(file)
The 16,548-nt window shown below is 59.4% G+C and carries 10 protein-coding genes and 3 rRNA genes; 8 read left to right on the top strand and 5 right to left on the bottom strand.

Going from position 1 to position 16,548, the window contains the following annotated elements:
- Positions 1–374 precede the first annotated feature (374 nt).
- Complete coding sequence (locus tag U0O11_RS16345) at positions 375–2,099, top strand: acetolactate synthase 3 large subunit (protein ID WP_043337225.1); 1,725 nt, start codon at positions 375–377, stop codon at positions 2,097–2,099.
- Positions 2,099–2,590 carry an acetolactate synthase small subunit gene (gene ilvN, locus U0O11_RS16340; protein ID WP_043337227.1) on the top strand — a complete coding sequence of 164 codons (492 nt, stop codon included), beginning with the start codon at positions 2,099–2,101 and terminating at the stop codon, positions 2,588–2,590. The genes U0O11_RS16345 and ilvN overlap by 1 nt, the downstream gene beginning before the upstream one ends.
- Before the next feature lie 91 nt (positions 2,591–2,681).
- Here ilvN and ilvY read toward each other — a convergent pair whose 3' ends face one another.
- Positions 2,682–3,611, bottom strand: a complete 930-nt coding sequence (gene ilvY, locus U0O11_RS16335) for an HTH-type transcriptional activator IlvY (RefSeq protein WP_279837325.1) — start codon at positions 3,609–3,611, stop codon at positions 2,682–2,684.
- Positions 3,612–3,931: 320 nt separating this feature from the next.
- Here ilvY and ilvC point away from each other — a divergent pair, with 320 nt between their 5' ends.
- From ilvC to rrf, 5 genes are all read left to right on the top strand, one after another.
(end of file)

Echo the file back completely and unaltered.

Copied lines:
The 16,548-nt window shown below is 59.4% G+C and carries 10 protein-coding genes and 3 rRNA genes; 8 read left to right on the top strand and 5 right to left on the bottom strand.

Going from position 1 to position 16,548, the window contains the following annotated elements:
- Positions 1–374 precede the first annotated feature (374 nt).
- Complete coding sequence (locus tag U0O11_RS16345) at positions 375–2,099, top strand: acetolactate synthase 3 large subunit (protein ID WP_043337225.1); 1,725 nt, start codon at positions 375–377, stop codon at positions 2,097–2,099.
- Positions 2,099–2,590 carry an acetolactate synthase small subunit gene (gene ilvN, locus U0O11_RS16340; protein ID WP_043337227.1) on the top strand — a complete coding sequence of 164 codons (492 nt, stop codon included), beginning with the start codon at positions 2,099–2,101 and terminating at the stop codon, positions 2,588–2,590. The genes U0O11_RS16345 and ilvN overlap by 1 nt, the downstream gene beginning before the upstream one ends.
- Before the next feature lie 91 nt (positions 2,591–2,681).
- Here ilvN and ilvY read toward each other — a convergent pair whose 3' ends face one another.
- Positions 2,682–3,611, bottom strand: a complete 930-nt coding sequence (gene ilvY, locus U0O11_RS16335) for an HTH-type transcriptional activator IlvY (RefSeq protein WP_279837325.1) — start codon at positions 3,609–3,611, stop codon at positions 2,682–2,684.
- Positions 3,612–3,931: 320 nt separating this feature from the next.
- Here ilvY and ilvC point away from each other — a divergent pair, with 320 nt between their 5' ends.
- From ilvC to rrf, 5 genes are all read left to right on the top strand, one after another.